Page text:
# Homework Help: Find limits of series

1. May 19, 2012

### DryRun

1. The problem statement, all variables and given/known data
Determine if the following series converges or diverges and find the limits for those series that converge.
$$(a)\;\sum^{\infty}_{n=0}\frac{1}{3^{n-1}}$$
$$(b)\;\sum^{\infty}_{n=0}\frac{4n^2+n}{(n^7-n^3)^{1/3}}$$
$$(c)\;\sum^{\infty}_{n=0}\frac{\sin^2n}{2^n}$$
2. Relevant equations
The nth-term test, ratio test, comparison test, geometric series, etc.

3. The attempt at a solution

For part (a): I used the ratio test and got the answer: 1/3 as the limit of the convergent series. However, the answer is supposed to be: 3/2?

For part (b): I used the comparison test. For n large, i used the following approximation:
$$v_n=\sum^{\infty}_{n=0}\frac{4n^2}{(n^7)^{1/3}} \\L=\lim_{n\to \infty}\frac{u_n}{v_n}=0\times {\infty}=0$$
Since $L = 0$ and $v_n$ converges according to the p-series test, therefore the original series converges and the limit of the series is zero.
Apparently, it's wrong, as the series is supposed to be divergent.

For part (c): I'm thinking about the squeeze theorem to find if the limit is not zero.
$$0 \le \sin^2n\le 1 \\\frac{0}{2^n} \le \frac{\sin^2n}{2^n}\le \frac{1}{2^n}$$I'm stuck.

Edit: OK, i think i figured out part (b): The approximation was wrong. I then used 4/n and got a divergent series.

Last edited: May 19, 2012
2. May 19, 2012

### Dustinsfl

For (a)

$$\sum_{n=1}^{\infty}\frac{1}{3^{n-1}} = 3\sum_{n=1}^{\infty}\left(\frac{1}{3}\right)^n$$

The answer should be 9/2 not 3/2

Last edited: May 19, 2012
3. May 19, 2012

### DryRun

So, it's a geometric series, with a = 3 and r = 1/3. The limit of the series becomes: 9/2?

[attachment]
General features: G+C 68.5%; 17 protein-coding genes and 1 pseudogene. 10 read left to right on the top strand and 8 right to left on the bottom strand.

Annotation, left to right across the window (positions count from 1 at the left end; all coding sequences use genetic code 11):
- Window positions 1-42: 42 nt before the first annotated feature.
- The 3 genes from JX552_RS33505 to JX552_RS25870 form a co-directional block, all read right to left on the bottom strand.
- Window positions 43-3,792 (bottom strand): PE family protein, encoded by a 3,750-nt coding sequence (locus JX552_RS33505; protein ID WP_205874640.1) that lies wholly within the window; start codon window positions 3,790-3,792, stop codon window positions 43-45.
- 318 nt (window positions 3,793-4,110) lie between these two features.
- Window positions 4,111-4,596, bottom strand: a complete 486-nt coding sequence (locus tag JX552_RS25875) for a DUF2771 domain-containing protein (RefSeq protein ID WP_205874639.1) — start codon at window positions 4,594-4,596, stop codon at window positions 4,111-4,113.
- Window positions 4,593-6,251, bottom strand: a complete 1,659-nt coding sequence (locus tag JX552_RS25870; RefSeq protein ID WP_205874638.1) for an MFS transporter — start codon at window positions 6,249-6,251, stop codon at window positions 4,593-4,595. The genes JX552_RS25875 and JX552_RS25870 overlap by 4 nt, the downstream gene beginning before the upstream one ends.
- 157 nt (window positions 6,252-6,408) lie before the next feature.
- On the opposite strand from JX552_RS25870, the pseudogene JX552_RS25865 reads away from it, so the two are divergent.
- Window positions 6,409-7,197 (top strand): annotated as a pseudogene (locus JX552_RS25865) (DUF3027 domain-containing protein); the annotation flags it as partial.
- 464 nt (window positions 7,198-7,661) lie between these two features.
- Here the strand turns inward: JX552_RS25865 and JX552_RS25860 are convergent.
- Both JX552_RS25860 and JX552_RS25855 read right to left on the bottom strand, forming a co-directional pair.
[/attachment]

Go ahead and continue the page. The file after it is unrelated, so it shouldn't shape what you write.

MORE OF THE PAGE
But using the ratio test, i get the limit as 1/3? Or does the ratio test only say if the series is convergent or divergent? But, additionally, does it also give the limit of the series, as the value of L? If not, then in the limit comparison test, the value of L is also not the limit of the series??

4. May 19, 2012

### Dustinsfl

The rule is if L = 1 inconclusive, L < 1 converges, and L > 1 diverges.

5. May 19, 2012

### DryRun

I know the value of L is used to determine if the series converges or not, but is that value of L also the limit of the original series?

6. May 19, 2012

### Dustinsfl

L only tells you those 3 things. It doesn't tell you what the value is.

7. May 19, 2012

### DryRun

OK thanks, i was trying to get confirmation on this. I have a bunch of problems which might be wrong because of this wrong assumption.

Edit: Converting $\sin^2n=1/2 - \cos 2n /2$
Then, $$\sum^{\infty}_{n=0}\frac{\sin^2n}{2^n}= \sum^{\infty}_{n=0} \frac{1}{2^{n-1}} - \sum^{\infty}_{n=0}\frac{\cos 2n}{2^{n-1}}$$
But i'm not sure if this actually simplifies the problem.

Edit #2: OK, i'm trying to find another simpler way. How about factorizing $2^n$ out of the numerator and denominator? The limit gives 0 which isn't helpful.

Last edited: May 19, 2012
8. May 19, 2012

### Bohrok

If you had to find the sum Ʃ 1/2n, that's a geometric series (similar to the one in a) that converges, so the limit of 1/2n as n→∞ is 0. Now sin2n/2n is squeezed to 0

9. May 19, 2012

### DryRun

Zero. But the middle term of the inequality can't vary from 0 to 0. It doesn't make sense, unless the middle term itself is 0?

10. May 19, 2012

### DryRun

I'm not sure, as the limit of sin2n/2n = 0, doesn't say anything about the series converging or diverging, nor anything about the limit of the series.

Here is another try on this problem: as n approaches infinity, $0 \le \sin^2n\le 1$ becomes $sin^2n =1/2$, which is the average value.

Then, using the comparison test: $$u_n=\frac{\sin^2n}{2^n} \\v_n=\frac{1/2}{2^n}= \frac{1}{2^{n-1}} \\u_n \le v_n$$$v_n$ is a geometric series that converges to 1, therefore $u_n$ converges.

11. May 20, 2012

### Bohrok

It doesn't vary from 0 to 0. sin2n/2n is squeezed above and below to 0 only as n→∞.

You mean limit of the sequence, right? Someone may jump on you really hard if you don't specify whether you mean sequence or series.
Ʃ sin2n/2n converges since the sequence is less than 1/2n, whose sum converges.

That inequality isn't correct, plus $\frac{1}{n^{n-1}} = \frac{2}{2^n}, \text{not } \frac{1/2}{2^n}$; however if you had vn = 1/2n instead of 1/2n-1, that would converge. And since $$\sum\frac{1}{2^{n-1}} = 2\sum\frac{1}{2^n}$$ you could use that for your proof.